Rick Osentoski/USA Today Sports

The Cavs (yes, all of them) have arrived, Game 4 should be interesting

Sara Civian
May 20, 2018 - 1:42 pm

Raise your hand if you thought the Celtics were going to sweep the Cavaliers in the 2018 Eastern Conference finals.


Ok, then let’s get on with it.

As much as you hate to think like this, you kind of knew it: Game 3’s 116-86 blowout seemed as textbook “scheduled loss” as it gets for the Celtics. Their 1-5 road record these playoffs doesn't help.

Looks like this series will be decided by the first team to steal a road win. So this loss mostly resembled a pinch-me moment for a team that has been taking LeBron James down easily... almost too easily.

“We needed to get our butts whooped,” Terry Rozier told reporters postgame. “Come back to reality and take care of business on Monday.”

Two things we’ve known all along were center stage in this reality check:

1.You can’t afford to let the Cavs get rolling

2. For better or for worse, the Cavs are paced by their three-pointers  

Offensive struggles aside -- Boston shot 39%, for instance -- Brad Stevens runs a defense-first squad that had been doing its job up until Saturday. Through the first two games, the Celtics held the Cavs to 88.5 points per game -- last season they averaged 120.4 in five games.

Stevens’ most potent antidote to the Cavs’ explosive offense has been a zeroed-in containment approach.

“One of the biggest things is being able to weather those runs,” he said after Game 2. “I thought we did a good job the other night when LeBron was going nuts in the first quarter. Those can’t be 10-0, 12-0 runs. Those have to be 8-4, 6-3, whatever the case may be, you just have to hang around.”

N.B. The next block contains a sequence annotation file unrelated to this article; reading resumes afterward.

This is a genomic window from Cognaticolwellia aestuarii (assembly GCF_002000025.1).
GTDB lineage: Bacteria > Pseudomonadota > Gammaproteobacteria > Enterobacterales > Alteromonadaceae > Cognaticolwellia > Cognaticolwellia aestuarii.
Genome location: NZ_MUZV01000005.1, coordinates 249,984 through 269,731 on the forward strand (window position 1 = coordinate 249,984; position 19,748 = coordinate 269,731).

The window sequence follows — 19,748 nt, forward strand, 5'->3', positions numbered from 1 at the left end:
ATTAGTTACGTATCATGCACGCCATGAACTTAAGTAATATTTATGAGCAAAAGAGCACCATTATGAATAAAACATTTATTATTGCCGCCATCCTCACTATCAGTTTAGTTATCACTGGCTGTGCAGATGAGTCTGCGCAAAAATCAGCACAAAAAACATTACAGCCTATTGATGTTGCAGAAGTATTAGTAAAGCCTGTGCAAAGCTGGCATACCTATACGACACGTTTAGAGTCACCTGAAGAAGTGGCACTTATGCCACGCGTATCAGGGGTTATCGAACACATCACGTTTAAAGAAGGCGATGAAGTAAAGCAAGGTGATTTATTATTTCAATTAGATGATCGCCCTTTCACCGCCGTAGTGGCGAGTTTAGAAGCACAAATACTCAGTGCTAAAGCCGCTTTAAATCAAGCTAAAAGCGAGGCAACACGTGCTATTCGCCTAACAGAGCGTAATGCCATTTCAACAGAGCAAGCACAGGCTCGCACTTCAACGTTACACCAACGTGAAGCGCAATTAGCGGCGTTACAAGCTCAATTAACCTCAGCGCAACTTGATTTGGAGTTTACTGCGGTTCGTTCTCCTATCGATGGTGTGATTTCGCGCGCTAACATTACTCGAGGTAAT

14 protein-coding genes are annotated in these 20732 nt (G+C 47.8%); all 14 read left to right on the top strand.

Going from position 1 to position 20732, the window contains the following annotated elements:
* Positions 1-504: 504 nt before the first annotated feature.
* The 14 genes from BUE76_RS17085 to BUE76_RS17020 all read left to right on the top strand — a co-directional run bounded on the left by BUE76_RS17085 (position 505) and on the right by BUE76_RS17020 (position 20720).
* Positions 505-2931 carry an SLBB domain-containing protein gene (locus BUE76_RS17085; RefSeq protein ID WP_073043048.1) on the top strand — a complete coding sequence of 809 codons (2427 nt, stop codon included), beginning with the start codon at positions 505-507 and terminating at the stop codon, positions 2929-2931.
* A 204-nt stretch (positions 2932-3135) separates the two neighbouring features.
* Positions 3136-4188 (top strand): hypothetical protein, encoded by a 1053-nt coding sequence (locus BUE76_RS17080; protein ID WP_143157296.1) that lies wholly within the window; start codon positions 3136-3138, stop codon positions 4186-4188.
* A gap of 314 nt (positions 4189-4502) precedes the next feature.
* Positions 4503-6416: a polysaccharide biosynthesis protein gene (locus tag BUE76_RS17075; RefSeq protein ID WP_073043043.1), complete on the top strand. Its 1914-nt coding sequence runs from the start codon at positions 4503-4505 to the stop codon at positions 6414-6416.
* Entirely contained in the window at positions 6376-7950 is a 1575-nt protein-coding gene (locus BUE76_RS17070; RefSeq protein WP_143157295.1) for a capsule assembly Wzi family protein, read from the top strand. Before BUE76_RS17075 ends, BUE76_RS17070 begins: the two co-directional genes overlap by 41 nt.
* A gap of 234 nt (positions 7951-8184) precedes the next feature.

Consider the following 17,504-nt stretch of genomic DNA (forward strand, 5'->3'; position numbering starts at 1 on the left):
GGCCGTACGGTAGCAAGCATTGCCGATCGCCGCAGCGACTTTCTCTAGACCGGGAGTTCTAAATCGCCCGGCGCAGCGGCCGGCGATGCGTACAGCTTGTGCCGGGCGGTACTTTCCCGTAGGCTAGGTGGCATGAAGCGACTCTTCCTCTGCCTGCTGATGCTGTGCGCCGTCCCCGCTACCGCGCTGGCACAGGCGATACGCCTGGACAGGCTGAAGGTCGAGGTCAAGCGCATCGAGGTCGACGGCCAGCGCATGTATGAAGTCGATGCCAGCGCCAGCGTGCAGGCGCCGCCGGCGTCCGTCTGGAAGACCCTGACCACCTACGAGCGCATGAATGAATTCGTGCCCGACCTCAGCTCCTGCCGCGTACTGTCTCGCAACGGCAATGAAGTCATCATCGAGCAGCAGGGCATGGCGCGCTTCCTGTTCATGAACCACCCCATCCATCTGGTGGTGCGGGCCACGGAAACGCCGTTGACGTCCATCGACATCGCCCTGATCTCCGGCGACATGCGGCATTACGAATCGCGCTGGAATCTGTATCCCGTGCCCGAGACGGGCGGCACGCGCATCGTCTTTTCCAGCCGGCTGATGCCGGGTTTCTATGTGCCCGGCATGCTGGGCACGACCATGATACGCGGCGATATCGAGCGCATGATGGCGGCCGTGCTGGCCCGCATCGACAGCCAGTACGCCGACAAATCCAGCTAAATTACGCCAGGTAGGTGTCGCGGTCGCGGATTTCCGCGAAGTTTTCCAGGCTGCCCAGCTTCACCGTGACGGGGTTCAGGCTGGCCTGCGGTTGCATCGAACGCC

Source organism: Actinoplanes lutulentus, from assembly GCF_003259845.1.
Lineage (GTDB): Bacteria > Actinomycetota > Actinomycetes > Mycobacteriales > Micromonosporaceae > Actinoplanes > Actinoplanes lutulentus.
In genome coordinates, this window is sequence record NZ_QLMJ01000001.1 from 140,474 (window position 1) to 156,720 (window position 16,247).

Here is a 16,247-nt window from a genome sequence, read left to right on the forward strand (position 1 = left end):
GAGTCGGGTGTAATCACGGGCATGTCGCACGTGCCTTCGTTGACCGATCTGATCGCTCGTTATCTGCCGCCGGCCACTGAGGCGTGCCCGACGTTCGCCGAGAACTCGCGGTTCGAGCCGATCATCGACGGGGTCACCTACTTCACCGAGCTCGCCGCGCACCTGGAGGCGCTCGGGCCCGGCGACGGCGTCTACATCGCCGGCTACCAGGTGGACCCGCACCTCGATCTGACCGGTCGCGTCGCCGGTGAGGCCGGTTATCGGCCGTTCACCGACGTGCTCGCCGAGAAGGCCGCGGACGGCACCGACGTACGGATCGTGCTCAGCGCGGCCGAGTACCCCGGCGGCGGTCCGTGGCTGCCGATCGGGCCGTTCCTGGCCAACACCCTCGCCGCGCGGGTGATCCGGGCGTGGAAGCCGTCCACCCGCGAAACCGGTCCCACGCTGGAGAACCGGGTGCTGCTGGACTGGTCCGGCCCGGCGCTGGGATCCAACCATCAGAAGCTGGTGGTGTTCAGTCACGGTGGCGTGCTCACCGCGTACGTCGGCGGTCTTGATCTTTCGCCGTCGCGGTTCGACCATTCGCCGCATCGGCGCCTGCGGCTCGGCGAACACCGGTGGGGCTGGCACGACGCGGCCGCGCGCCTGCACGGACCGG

The Cavs opened up with a 27-11 lead capped off by a George Hill three, and they held Boston to less than 25 points per quarter. The Celtics didn’t hang around in Game 3. It’s debatable if they even showed up.

Meanwhile, the Cavs apparently had a come-to-Jesus moment in realtime, making 17-of-34 three pointers (50% to the Celtics’ 27.3%). LeBron James led with 27 points, but he wasn’t forced to do the heavy lifting.

Kyle Korver made all four of his three-pointers. Six Cavs scored in double figures. Even J.R. Smith, who scored zero points in Game 2, got back in a groove you could see through this celebration alone:

Smith (11) and Hill (13) combined for 24 points -- a far cry from their collective 3 points in Game 2. Their revival was evident from the jump. Yes, in Hill’s opening basket, assist, and three all in the first two minutes. But it was mostly made clear in what’s been true this whole series.

"The toughest team sets the rules," Rozier told reporters postgame. "They came out aggressive from the jump and never looked back. We've got to play aggressive from the rip. Tonight, we were all over the place, playing too fast and doing things we didn't want to do."

So James’ rough game is behind him, the Cavs’ backcourt managed more than three points, and the Celtics’ fairytale got a dose of reality.

Game 4’s gotta be the first nailbiter of the series, right?


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